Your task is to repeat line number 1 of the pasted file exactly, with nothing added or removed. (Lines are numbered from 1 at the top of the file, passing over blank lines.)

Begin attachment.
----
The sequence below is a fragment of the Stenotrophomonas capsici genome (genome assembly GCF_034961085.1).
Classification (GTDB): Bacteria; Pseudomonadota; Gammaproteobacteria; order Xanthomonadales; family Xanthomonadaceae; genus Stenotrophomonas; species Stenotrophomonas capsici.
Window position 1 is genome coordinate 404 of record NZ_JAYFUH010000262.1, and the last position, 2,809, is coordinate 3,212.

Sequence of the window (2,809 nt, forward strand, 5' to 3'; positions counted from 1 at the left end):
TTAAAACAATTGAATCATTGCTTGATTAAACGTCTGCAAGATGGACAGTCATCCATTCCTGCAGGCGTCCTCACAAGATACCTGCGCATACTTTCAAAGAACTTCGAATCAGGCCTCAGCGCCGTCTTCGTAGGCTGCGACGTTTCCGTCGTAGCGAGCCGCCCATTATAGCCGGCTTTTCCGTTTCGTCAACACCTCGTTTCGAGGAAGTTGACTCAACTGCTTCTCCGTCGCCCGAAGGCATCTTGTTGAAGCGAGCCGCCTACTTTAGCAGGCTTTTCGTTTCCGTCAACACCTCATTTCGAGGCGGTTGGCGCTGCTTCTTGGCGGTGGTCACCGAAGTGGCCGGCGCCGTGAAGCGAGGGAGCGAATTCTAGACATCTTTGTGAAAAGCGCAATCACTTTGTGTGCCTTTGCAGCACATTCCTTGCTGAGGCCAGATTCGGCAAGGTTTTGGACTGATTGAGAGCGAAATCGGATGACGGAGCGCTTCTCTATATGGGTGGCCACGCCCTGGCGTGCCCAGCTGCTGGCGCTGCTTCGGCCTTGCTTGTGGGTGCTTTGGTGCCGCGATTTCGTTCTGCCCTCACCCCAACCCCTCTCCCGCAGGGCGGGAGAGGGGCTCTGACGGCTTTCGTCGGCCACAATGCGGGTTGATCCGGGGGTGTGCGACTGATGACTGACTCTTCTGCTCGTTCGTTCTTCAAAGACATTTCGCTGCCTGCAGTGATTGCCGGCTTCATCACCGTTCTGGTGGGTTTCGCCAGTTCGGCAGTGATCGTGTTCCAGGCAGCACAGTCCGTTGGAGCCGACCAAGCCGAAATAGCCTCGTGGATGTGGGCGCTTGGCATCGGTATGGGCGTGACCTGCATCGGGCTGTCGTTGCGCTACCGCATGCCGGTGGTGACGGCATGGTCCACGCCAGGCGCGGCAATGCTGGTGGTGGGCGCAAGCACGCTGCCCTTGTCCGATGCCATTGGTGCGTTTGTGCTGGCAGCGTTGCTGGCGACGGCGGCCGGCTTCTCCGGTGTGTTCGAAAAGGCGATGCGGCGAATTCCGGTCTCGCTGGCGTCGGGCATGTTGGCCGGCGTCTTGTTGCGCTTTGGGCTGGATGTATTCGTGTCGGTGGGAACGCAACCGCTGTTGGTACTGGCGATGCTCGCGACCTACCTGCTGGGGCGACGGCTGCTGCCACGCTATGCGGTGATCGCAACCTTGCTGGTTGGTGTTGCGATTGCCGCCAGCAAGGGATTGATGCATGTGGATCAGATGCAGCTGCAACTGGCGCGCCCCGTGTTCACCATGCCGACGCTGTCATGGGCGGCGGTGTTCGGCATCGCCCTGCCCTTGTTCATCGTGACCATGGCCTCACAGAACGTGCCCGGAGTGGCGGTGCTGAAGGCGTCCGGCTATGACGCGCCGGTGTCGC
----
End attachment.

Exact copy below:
The sequence below is a fragment of the Stenotrophomonas capsici genome (genome assembly GCF_034961085.1).